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THE PHYSICIAN'S PERSPECTIVE TABLE 1 Comparison of Hospitals in American Health Association (AMA) Annual Survey to Those Represented by Physicians in SMS Sample Hospitals Hospitals Represented Represented by in the AHAa Physicians in Variable Annual Survey the SMSb Sample Hospital type (%) Government nonfederal 29.8 16.2 Nongovernment not-for-profit 55.5 75.4 Nongovernment for-profit 14.7 8.4 Organizational structure (%) Multihospital system 30.0 34.3 Independent hospital 70.0 65.1 Region (%) Northeast 14.8 22.3 Norm Central 28.7 23.0 South 37.5 335 West 18.9 21.2 Location (%) Urban 53.9 80.5 Rural 46.1 19.5 Hospital size Average bed size 168.8 364.0 Admissions per year 5,955 13,563 aAmerican Hospital Association (AHA). b Socioeconomic Monitonng System (SMS) of He American Medical Association (AMA). SOURCE: 1982 AHA Annual Survey of Hospitals and 1984 AMA Socioeco- nomic Monitoring System Core Survey. vale not-for-profit hospitals are staffed by a more specialized group of physicians than other hospitals. Nearly one out of every four phy- sicians whose primary privileges are at a gov- ernment or for-profit hospital is a general or family practitioner (GP/FP). On the other hand, only one out of eight physicians primarily af- filiated with private not-for-profit hospitals is GP/FP. In addition, we final that physicians whose primary hospital is not-for-profit are twice as likely to be in some internal medicine sub- specialty as physicians at for-profit hospitals; 18.5 percent as compared to 9.2 percent. To the extent that specialists treat different types of patients than GP/FPs, these specialty-mix differences may be indicative of variation in hospital case mix. In addition to the growth in for-profit hos- pitals, the expansion of multihospital systems (MHS) represents a major change taking place 387 in the hospital industry. Table 3 indicates that 34.3 percent of physicians have privileges at a hospital that is part of an MHS. There is a significant relationship between being part of an MHS and the ownership status of the phy- sician's hospital. Only 17 percent of physicians primarily affiliated with government hospitals are in an MHS. The MHS structure is most prominent among for-profit hospitals. Sev- enty-five percent of the physicians with priv- ileges at these hospitals claim MHS affiliation. To explore further differences among phy- sicians in for-profit hospitals and those in other facilities, data on selected physician charac- teristics are presented in Table 4. There are no statistically significant differences among physicians on the basis of experience (years since residency) across the hospital types shown. However, significant differences exist with re- gard to location of the medical school, em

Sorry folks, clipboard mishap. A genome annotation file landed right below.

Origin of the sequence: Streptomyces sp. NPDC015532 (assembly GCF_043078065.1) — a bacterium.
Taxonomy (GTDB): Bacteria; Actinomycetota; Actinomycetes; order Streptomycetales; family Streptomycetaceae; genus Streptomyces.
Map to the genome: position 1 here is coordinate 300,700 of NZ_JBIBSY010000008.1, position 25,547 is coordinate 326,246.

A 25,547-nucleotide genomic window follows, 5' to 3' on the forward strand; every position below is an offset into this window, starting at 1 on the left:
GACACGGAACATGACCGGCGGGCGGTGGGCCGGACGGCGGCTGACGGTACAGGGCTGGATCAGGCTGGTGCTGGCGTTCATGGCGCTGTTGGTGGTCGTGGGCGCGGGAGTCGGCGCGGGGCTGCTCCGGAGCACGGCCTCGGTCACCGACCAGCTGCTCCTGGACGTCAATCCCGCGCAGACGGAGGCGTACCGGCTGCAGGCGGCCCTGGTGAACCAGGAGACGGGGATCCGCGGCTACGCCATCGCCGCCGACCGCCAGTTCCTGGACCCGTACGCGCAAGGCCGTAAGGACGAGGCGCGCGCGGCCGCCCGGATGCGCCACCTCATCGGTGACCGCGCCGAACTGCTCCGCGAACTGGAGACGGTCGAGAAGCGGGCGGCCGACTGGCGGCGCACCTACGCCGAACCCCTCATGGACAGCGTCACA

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388 FOR-PROFIT ENTERPRISE IN HEALTH CARE TABLE 2 Specialty Distribution of Physicians by Hospital Types (percentage) Hospital Type Specialty Nonfederal Private Government Not-for-profit For-profit Generallfarnily practice 23.3 12.9 22.2 Internal medicine 12.7 18.5 9.2 Surgery 20.0 22.1 24.9 Pediatrics 7.2 S.4 5.5 Obstetrics/gynecology 7.6 7.8 8.5 Radiology 8.1 6.6 7.5 Psychiatry 4.1 6.6 5.5 Anesthesiology 4.6 5.8 6.5 Pathology 4.8 3.5 2.4 Other specialties 7.6 7.8 7.9 NOTE: Chi-square (18 d.f.) = 80.23, which is significant at the 99 percent level of confidence. SOURCE: 1984 AMA Socioeconomic Monitoring System Core Survey. ployment status, and type of practice. Foreign medical school graduates (FMGs) represent a greater proportion of physicians primarily af- filiated with independent for-profit hospitals (31.5 percent) than they do at any other type of facility. For-profit hospitals that are part of an MHS do not have medical staffs that are as heavily dependent on FMGs. Only 20 percent of these physicians received their medical training abroad. This is quite comparable to physicians whose primary privileges are at in- dependent not-for-profits (19.5 percent), in- depen~dent government hospitals (18. 7 percent), and MHS not-for-profits (17.7 percent). The data also show that physicians who are full or part owners of their main practice- self-employed physicians account for 88.2 percent of physicians primarily affiliated with MHS for-profit hospitals. This is a higher pro- portion than we found among physicians at any over types of hospitals. Other types of hos- pitals with above-average shares of self-em- ployed physicians are MHS not-for-profits (81.3 percent) and independent for-profits (80.8 per- cent3. Employee physicians, on He other hand, are most prevalent among government hos- pital staffs, making up 32.3 percent of He MHS group and 26.2 percent of the independent hospital group. These results suggest Hat for- profit hospitals have not attempted to influ TABLE 3 Distribution of Physicians Between Multihospital Systems and Independent Hospitals by Hospital Ownership Status All Nonfederal Private Type Hospitals Government Not-for-profit For-profit Muldhospital system (%) Independent hospital (%) 65.7 83.0 66.5 24.9 NOTE: Chi-square (2 d.f.) = 292.3, which is significant at the 99 percent level of confidence. 34.3 17.0 33.5 75.1 SOURCE: 1984 AMA Socioeconomic Monitoring System Core Survey.